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Influencers asked to spread anti-vax comments by mysterious PR agency

The PR agency has since deleted its website.


Mikael Thalen


Posted on May 25, 2021   Updated on Jun 1, 2021, 12:47 pm CDT

Social media influencers in Europe say they were contacted by a mysterious PR agency that asked them to claim that COVID-19 vaccines had caused hundreds of deaths.

The PR agency, which claimed to be based in the U.K., reportedly offered to pay prominent influencers in France and Germany so long as they agreed to spread false claims about the Pfizer vaccine, negatively comparing it to AstraZeneca.

Known only as “Fazze,” the self-described “influencer marketing platform” asked the social media users to “explain” how “the death rate among the vaccinated with Pfizer is almost 3x higher than the vaccinated by AstraZeneca,” according to the Guardian.

The influencers were also told to provide their followers with links to a report in the French newspaper Le Monde that referenced a leaked report backing up the claims.

Only the article in question, which discusses how Russian hackers stole and later leaked data from the European Medicines Agency, never makes any references to vaccine deaths as the PR agency claimed.

Other requests included asking the influencers to use several talking points accusing “the mainstream media” of ignoring the data.

“Why some governments actively purchasing Pfizer vaccine, which is dangerous to the health of the people?” another false talking point said.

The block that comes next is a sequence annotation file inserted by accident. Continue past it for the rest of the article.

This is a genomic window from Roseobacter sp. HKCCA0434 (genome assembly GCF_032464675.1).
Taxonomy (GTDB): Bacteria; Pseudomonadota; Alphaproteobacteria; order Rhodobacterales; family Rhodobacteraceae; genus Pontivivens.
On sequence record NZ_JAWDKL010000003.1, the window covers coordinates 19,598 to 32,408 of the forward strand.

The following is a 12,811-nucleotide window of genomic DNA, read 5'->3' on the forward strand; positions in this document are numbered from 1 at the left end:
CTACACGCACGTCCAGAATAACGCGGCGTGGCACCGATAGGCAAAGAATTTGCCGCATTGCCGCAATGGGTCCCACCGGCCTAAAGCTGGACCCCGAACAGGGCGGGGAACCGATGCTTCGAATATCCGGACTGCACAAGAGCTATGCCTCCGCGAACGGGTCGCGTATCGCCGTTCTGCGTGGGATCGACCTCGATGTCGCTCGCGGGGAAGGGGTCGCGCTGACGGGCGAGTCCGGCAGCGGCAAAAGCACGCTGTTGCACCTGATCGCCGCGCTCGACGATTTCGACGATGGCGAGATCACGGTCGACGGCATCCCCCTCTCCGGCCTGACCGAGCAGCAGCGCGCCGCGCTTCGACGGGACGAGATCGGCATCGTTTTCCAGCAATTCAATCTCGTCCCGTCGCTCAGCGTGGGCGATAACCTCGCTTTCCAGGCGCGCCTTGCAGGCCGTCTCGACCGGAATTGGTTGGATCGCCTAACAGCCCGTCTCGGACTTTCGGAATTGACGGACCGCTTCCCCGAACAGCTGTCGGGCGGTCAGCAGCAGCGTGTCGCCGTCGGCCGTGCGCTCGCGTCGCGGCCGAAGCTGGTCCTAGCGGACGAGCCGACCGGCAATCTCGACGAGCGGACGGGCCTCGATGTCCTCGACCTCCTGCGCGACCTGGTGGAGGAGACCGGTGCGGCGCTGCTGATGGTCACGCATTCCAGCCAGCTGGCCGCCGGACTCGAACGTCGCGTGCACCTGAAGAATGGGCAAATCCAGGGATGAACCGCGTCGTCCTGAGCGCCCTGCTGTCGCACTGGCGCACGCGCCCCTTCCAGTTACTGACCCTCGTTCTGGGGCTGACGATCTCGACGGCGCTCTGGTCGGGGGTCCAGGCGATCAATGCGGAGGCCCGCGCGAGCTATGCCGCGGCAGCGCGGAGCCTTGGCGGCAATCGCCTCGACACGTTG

The PR agency even urged the influencers to avoid using the terms “advertising” or “sponsored” in their posts in order to make it appear as if the content was “presented as your own independent view.”

In response to the attention, Fazze on Tuesday shut down its website and made its Instagram account private.

Data on LinkedIn about Fazze’s CEO, which has now been deleted, claimed that the organization was actually operating out of Russia.

“French media have pointed to the similarities between Fazze’s message and the official Twitter account of Russia’s Sputnik V—a viral vector vaccine like AstraZeneca—which has repeatedly claimed ‘real world data’ shows they are ‘safer and more efficient’ than mRNA vaccines,” the Guardian continued.

It remains unclear thus far whether any of the influencers contacted agreed to the terms.

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*First Published: May 25, 2021, 3:20 pm CDT